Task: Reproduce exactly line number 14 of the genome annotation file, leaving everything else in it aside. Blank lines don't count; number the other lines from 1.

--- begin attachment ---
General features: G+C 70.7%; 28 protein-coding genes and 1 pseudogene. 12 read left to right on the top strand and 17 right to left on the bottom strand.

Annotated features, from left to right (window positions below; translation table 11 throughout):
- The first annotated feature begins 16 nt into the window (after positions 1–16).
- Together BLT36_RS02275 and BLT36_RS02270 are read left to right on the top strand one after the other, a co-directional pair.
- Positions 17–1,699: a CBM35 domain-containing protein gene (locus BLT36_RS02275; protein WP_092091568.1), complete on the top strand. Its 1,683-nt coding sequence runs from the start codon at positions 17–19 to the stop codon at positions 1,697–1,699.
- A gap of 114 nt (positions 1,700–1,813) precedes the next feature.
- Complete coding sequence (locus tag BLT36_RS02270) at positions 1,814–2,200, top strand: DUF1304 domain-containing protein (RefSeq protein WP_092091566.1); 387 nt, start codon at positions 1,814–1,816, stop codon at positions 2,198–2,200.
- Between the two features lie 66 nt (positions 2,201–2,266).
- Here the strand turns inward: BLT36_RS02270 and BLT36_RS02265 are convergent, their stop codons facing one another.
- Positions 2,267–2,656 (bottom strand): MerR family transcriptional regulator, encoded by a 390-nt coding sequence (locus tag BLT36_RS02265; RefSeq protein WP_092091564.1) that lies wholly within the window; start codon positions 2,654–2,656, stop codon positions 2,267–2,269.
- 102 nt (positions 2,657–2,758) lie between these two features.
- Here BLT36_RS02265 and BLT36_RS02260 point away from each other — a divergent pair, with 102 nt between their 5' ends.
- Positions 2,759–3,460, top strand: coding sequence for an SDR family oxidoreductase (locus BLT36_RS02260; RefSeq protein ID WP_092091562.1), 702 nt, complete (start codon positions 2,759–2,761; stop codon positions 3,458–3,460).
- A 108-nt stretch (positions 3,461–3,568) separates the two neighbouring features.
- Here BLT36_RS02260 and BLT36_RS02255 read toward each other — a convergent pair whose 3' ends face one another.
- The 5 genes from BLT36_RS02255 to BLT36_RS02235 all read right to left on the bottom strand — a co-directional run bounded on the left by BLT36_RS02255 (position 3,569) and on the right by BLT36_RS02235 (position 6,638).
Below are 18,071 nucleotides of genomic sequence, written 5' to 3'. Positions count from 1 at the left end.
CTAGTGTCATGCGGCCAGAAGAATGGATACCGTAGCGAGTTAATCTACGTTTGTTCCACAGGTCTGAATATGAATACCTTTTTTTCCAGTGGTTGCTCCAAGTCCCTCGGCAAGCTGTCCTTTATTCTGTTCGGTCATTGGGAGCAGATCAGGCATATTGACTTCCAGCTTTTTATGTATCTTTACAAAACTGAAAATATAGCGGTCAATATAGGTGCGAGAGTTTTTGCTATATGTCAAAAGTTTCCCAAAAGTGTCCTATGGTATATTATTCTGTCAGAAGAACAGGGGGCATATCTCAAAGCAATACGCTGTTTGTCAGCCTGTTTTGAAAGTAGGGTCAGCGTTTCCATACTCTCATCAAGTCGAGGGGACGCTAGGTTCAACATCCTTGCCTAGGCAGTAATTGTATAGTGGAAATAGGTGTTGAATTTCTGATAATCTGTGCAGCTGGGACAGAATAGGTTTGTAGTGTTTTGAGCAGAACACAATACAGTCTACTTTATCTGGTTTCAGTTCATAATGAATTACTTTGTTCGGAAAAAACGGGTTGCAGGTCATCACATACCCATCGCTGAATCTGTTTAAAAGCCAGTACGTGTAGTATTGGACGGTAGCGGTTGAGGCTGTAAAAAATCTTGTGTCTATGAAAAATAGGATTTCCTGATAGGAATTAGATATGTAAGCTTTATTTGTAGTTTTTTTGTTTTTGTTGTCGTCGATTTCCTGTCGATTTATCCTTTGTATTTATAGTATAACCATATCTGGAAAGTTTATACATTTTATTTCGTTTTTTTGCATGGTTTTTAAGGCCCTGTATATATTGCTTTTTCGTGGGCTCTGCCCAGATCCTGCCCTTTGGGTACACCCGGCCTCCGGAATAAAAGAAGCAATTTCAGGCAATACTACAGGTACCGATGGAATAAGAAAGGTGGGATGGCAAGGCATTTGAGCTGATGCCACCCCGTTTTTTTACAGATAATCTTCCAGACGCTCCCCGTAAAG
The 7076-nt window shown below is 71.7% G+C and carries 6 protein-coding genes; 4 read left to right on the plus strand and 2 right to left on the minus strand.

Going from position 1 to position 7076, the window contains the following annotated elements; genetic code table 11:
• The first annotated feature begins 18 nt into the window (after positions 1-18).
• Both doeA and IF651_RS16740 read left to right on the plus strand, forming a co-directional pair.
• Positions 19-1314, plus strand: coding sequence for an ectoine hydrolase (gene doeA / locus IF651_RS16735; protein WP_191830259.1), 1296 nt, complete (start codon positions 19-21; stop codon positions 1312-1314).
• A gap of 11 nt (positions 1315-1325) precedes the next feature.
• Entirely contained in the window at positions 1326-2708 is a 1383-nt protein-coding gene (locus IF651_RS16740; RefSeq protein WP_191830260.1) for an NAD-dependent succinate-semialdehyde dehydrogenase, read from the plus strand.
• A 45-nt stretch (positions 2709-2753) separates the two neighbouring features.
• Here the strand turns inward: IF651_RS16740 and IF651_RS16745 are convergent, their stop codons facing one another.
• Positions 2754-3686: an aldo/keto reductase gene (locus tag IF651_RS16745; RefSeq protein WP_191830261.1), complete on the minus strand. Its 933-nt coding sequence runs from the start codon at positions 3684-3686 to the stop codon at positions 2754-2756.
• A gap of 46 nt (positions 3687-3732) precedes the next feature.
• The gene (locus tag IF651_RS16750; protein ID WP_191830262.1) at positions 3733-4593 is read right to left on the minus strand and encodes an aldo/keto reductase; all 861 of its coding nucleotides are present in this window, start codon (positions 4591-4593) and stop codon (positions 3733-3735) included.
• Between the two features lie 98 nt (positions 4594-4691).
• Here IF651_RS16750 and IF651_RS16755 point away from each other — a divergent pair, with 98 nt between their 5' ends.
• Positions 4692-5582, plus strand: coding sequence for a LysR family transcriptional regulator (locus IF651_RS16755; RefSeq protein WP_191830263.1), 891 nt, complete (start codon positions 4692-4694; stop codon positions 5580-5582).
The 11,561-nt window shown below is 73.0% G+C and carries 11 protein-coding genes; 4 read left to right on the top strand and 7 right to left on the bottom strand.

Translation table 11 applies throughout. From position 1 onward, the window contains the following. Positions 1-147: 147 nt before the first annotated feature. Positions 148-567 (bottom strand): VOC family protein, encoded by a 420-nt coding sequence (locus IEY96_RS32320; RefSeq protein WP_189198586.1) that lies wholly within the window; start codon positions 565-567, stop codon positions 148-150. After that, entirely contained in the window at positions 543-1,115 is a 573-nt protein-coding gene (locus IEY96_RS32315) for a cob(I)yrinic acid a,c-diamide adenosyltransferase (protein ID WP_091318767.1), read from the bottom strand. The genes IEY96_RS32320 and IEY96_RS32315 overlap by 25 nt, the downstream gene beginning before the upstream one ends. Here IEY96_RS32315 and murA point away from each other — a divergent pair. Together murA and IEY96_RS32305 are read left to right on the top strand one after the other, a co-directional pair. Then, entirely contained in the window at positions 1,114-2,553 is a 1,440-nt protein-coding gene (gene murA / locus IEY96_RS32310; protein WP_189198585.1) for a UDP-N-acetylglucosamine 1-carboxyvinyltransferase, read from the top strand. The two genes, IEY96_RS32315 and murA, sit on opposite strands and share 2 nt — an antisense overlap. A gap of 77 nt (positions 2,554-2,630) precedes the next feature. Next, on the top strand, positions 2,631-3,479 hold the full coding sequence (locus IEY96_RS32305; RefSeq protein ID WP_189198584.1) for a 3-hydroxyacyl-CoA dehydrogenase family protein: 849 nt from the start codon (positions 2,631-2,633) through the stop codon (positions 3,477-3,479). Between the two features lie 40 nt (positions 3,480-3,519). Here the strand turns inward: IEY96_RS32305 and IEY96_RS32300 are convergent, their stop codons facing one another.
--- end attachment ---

- A 108-nt stretch (positions 3,461–3,568) separates the two neighbouring features.